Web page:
As a Colorado native there is no way to consider the Livestock Exchange Building without automatically thinking of the National Western Stock Show, the annual show held in Denver in early January. But the decaying Livestock Exchange Building and limited area for the show prompted a “reimagining” of the area. As the $8.5 million sale of the historic building has been finalized the exchange building and what will be a 250-acre complex will become a center for agricultural research and education for more than just the 2-week National Western Stock Show.
The EXDO Development, Elevation Development Group, the Colorado Cattlemen’s Association, and the nonprofit National Western Center Authority (DBA National Western Center) joined together to purchase the historic building and the sale was finalized on November 30, 2020. From here they will be revamping the entire area with a $1 billion expansion project to add new buildings in partnership with Colorado State University, History Colorado, Denver Museum of Nature and Science, National Western Stock Show, and the city and county of Denver.
to Denver Landmark regulations) and requiring any exterior changes to be approved through a city review process. The pandemic highlighted some of the disappointment that lingers in the city’s surrounding areas as the National Western Stock Show cancelled for 2021. Although the work towards selling, restoring, and re-vamping the area began back in 2011 as the National Western Stock Show considered new locations due to poor building conditions, the major changes have been spurred to a new fervor with the pandemic cancelling an economic benefit centered directly in Colorado’s history as a “cowtown.”
This entire ambitious project is an incredible consideration to have developed over the past few years in Denver. The consideration of both the local citizens and supporters of the National Western Stock Show was taken into account throughout the redesign of the area. The Beaux Arts-style architecture and exterior of the building remains largely intact (excluding the middle section of the building that was decimated in fire several years ago), and it ties back to a foundational identity of Denver based off of livestock and agriculture in the “Great Plains.” The articles on the sale of the Livestock Exchange Building provide only an introduction to what will happen in the area over the next few years with its transformation to the National Western Center. But as progress continues with the building and the new construction, the connection to history and potential for future opportunities will likely become clearer than their current plan.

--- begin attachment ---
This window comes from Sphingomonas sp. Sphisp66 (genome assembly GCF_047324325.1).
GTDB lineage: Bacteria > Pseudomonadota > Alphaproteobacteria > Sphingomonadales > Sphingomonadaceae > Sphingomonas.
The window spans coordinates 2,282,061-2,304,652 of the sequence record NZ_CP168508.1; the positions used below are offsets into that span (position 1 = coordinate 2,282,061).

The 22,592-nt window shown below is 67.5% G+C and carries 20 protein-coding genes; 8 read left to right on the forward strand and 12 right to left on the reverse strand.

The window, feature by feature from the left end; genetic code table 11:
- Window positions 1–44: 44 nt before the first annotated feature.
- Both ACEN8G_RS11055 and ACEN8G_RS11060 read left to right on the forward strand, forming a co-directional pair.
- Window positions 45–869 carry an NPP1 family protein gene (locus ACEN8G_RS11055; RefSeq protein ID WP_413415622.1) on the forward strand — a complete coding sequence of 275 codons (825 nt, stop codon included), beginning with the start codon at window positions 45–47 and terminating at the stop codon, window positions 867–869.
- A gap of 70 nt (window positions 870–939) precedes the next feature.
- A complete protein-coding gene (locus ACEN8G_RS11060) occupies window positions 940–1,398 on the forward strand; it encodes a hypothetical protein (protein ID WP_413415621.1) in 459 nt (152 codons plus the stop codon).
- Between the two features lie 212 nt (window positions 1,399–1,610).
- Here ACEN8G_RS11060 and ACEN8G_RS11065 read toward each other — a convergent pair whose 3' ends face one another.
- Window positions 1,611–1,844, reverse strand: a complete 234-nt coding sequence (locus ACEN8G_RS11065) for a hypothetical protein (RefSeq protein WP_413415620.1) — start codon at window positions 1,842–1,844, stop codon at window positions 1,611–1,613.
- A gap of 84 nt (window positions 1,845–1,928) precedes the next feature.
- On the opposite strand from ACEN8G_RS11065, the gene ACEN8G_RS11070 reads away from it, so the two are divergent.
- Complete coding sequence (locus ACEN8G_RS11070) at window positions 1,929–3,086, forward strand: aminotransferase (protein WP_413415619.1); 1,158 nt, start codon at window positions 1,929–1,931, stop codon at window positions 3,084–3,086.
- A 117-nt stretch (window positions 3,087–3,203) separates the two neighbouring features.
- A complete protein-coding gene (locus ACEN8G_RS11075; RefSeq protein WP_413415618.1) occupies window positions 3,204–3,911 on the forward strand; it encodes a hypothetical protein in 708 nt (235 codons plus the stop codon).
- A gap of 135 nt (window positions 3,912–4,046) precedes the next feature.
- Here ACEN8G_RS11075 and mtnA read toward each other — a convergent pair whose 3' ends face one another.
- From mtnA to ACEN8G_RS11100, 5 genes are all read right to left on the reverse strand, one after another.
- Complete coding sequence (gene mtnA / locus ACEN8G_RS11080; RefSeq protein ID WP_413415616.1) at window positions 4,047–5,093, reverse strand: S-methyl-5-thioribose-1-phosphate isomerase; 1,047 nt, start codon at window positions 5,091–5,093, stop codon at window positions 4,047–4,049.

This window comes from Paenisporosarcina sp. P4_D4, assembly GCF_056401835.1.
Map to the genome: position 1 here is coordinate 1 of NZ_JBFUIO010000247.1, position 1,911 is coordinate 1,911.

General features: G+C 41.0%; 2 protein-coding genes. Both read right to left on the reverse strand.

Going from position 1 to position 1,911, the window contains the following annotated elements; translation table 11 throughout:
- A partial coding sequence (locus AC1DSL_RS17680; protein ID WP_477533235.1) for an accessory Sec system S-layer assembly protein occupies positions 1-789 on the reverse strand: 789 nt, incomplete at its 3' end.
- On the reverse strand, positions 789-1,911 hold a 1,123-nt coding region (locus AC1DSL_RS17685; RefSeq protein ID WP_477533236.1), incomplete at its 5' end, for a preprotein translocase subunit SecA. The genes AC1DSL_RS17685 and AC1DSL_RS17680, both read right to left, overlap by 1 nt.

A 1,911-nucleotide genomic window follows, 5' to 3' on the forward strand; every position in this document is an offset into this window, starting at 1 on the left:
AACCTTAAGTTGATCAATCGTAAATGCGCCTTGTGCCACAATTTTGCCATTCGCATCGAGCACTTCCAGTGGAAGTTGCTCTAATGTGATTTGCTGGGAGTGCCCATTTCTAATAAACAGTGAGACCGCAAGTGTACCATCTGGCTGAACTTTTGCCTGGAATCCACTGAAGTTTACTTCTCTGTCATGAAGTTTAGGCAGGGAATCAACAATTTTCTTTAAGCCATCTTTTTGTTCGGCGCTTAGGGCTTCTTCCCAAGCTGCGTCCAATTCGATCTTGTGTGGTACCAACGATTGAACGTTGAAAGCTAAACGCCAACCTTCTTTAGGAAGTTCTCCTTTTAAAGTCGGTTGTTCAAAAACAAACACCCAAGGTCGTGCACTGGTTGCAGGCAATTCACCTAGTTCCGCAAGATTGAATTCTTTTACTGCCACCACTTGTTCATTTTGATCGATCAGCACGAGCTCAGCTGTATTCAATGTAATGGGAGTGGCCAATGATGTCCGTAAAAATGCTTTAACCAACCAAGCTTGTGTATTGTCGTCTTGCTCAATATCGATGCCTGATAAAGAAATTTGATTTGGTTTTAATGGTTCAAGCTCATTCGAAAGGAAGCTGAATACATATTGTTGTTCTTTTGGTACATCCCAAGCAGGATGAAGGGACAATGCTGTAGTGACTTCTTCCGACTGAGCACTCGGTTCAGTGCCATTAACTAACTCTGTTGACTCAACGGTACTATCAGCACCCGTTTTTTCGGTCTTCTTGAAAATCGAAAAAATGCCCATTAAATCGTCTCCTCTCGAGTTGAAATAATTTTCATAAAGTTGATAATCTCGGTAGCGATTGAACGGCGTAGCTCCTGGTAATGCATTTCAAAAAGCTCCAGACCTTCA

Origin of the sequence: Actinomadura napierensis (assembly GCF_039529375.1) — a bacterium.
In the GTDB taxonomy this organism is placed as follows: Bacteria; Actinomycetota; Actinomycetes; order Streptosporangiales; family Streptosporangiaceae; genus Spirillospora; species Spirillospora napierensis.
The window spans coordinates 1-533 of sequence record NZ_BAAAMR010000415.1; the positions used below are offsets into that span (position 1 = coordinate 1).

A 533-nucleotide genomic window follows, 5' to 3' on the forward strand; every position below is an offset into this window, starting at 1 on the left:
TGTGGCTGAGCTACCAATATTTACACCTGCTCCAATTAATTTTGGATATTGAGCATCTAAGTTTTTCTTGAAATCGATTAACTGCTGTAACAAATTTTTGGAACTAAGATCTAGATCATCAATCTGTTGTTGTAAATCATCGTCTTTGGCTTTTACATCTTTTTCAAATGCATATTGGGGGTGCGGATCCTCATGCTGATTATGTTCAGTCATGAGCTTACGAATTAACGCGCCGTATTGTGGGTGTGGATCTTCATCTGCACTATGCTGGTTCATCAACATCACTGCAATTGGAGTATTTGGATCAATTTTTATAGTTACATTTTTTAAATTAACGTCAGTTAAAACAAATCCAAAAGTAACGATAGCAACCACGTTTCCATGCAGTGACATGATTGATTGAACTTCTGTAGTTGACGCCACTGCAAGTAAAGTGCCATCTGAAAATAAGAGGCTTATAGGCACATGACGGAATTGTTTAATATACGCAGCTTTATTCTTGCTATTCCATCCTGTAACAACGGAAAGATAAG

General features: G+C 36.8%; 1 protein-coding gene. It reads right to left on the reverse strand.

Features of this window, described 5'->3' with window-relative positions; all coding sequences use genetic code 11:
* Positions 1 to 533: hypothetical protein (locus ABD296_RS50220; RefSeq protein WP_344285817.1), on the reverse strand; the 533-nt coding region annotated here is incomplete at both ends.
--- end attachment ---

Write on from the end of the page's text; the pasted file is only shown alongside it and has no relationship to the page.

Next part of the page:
provides a different and hopeful thought for historic preservation. Although it is only saving a few buildings from this area of Denver, the preservation and restoration of the building feel like a hopeful message in securing the historic preservation of important buildings throughout the Denver metro area.
I think this proposed project of both preservation and new construction is incredibly important in maintaining the legacy of agriculture within Colorado. The inclusivity of education, the National Western Stock Show, History Colorado, Denver Museum of Nature and Science, and local neighborhoods provided one of the most substantial efforts within the Denver metro area of inclusivity of both the public and interested parties. The potential for future preservation and consideration of Colorado’s agricultural history seems to have a new emphasis and impact on Colorado’s legacy and maintenance.
Alex Warren is a public historian living in the Twin Cities. She is passionate about digital opportunities to engage public audiences and encourage community engagement.